Apple sees no 'valid alternative' to Google as iPhone's default search option

Search in Safari on an iPhone
(Image credit: Future)

Google has long been the default search engine on the iPhone and it's a deal that involves Google paying Apple a lot of money. It's also a deal that continues to come under scrutiny, and this time Apple VP Eddy Cue found himself in court to defend it.

Cue was in court as a witness in the US v. Google antitrust trial over the company's search business. And he was there so that the court could try and decide whether Google earned its spot as the default, or if it's just a mere business decision.

For his part, Cue seemingly stuck up for Google, saying that there "wasn't a valid alternative to Google at the time" he struck a deal with Google CEO Sundar Pichai in 2016. That deal was a reworking of one that was originally signed back in 2002.

There still isn't one

The Verge, reporting on Cue's appearance, says that he went on to add that he doesn't believe there is a valid alternative to Google even today. Cue's comments are clearly what Google wanted to hear, with the insinuation being that Apple chose Google as the default because it was the best search engine at the time of the decision — and not just because it gets paid every time Google makes money off an iPhone user's search usage.

"That question — whether Apple picked Google because it’s the most lucrative choice or the best product — was a key part of Cue’s testimony and, in fact, a key part of the DOJ’s entire case against Google," The Verge points out. "The Justice Department is focused on the deals Google makes — with Apple but also with Samsung and Mozilla and many others — to ensure it is the default search engine on practically every platform."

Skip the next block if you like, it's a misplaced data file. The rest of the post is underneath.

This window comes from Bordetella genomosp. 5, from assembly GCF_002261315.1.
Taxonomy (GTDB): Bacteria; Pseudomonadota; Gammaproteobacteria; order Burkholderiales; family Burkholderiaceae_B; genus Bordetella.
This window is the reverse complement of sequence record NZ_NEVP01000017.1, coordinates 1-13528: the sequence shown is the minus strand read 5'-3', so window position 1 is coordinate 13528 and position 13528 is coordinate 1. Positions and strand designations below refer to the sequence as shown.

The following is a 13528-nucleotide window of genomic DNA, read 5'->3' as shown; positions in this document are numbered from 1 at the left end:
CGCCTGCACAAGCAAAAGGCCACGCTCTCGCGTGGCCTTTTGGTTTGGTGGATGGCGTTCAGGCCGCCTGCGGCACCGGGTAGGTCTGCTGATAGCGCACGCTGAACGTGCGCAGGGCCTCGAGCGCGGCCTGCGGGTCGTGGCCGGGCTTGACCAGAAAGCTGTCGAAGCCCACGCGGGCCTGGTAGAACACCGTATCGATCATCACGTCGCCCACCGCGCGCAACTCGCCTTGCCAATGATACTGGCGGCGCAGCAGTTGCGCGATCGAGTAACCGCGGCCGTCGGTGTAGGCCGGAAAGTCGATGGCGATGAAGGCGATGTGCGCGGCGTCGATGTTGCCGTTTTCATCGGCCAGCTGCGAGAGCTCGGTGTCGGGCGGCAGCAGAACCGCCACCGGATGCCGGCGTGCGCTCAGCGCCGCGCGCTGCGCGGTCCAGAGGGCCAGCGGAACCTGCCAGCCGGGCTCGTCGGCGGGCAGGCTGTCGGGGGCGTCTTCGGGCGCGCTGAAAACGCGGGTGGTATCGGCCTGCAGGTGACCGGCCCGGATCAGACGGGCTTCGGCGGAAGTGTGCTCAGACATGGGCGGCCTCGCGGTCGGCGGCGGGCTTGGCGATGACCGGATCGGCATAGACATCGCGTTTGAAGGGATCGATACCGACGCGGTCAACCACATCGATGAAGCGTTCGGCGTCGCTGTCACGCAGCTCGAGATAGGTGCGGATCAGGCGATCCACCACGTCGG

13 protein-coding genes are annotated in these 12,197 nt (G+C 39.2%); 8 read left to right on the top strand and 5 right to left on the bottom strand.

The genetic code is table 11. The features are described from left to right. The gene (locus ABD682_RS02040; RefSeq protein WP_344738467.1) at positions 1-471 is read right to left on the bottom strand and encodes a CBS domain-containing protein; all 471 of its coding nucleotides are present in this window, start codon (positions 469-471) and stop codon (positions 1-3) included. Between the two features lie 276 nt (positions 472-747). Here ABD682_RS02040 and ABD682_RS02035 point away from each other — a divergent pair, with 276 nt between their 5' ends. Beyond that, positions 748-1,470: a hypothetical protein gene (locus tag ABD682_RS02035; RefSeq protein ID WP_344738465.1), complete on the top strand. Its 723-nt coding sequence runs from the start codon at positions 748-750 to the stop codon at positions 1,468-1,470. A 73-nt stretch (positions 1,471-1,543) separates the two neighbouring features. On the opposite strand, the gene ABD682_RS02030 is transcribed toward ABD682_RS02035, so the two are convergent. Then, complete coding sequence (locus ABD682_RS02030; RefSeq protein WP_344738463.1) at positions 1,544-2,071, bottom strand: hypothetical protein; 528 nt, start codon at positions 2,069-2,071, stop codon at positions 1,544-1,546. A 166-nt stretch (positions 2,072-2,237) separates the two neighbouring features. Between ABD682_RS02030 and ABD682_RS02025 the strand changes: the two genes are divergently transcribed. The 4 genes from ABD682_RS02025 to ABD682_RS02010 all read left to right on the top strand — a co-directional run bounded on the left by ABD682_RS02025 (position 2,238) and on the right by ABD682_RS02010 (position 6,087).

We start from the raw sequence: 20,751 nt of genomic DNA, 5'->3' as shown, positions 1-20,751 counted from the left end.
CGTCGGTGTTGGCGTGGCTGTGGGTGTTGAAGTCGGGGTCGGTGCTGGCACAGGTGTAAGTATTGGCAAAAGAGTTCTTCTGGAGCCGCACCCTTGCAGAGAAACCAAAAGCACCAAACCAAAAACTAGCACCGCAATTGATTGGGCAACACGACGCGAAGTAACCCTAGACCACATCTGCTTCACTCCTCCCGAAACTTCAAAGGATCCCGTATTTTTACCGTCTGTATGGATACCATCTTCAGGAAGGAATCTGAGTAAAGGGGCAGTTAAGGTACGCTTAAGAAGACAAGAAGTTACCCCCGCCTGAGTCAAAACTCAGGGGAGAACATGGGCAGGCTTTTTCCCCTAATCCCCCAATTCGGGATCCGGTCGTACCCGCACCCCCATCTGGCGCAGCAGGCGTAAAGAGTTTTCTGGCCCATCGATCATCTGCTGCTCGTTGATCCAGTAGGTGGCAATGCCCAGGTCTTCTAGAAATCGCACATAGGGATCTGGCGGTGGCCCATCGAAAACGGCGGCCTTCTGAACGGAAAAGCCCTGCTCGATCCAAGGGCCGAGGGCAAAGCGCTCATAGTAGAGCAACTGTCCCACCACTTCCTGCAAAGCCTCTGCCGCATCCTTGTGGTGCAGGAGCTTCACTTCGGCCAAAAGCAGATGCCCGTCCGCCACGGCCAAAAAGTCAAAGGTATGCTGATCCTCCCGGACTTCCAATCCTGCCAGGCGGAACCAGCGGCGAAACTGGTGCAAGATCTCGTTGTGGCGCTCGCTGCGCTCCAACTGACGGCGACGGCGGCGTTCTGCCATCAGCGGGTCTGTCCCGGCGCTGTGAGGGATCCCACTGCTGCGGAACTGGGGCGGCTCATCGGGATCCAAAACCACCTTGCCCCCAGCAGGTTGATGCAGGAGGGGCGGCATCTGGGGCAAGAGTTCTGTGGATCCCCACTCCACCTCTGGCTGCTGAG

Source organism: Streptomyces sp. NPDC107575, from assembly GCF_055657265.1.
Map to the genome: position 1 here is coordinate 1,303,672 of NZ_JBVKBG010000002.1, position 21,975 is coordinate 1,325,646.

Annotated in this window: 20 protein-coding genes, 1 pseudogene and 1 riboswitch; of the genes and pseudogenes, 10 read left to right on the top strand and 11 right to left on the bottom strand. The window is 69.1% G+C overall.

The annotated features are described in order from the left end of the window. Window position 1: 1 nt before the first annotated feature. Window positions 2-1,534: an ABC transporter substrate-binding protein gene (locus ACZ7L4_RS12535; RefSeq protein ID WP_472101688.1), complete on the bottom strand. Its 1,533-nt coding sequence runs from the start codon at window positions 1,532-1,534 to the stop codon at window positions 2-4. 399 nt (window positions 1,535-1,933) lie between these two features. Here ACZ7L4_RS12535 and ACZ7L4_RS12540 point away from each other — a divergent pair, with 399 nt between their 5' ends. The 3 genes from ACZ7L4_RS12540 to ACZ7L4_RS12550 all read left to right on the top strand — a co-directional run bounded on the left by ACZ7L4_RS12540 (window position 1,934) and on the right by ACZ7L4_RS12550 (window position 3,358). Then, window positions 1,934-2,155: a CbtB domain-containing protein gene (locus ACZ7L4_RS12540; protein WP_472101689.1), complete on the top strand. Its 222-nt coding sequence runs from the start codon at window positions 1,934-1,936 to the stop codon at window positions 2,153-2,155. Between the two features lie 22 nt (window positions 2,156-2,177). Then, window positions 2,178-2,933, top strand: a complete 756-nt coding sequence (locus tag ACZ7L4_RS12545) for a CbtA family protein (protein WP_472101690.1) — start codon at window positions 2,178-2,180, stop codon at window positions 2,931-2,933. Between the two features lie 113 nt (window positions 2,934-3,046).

Cue went on to say that Apple wants to "get people up and running as fast as possible" when they buy new iPhones, like the new iPhone 15 and iPhone 15 Pro. He says that offering people the chance to choose a new default search engine during the setup process isn't something he'd want to do because that process "is just the critical stuff."

In the case of this antitrust trial, it's probably fair to say that search is pretty critical indeed.

The trial, as they say, continues.

Oliver Haslam

Oliver Haslam has written about Apple and the wider technology business for more than a decade with bylines on How-To Geek, PC Mag, iDownloadBlog, and many more. He has also been published in print for Macworld, including cover stories. At iMore, Oliver is involved in daily news coverage and, not being short of opinions, has been known to 'explain' those thoughts in more detail, too. Having grown up using PCs and spending far too much money on graphics card and flashy RAM, Oliver switched to the Mac with a G5 iMac and hasn't looked back. Since then he's seen the growth of the smartphone world, backed by iPhone, and new product categories come and go. Current expertise includes iOS, macOS, streaming services, and pretty much anything that has a battery or plugs into a wall. Oliver also covers mobile gaming for iMore, with Apple Arcade a particular focus. He's been gaming since the Atari 2600 days and still struggles to comprehend the fact he can play console quality titles on his pocket computer.

  • FFR
    No valid alternative that would pay Apple $19.3 billion per annum or a total of 120 billion since 2010.

    To put that into perspective, it’s a third of googles annual net income or a more than 60% of Microsoft’s total annual ad revenue per year.

  • Lee_Bo
    DDG for the win!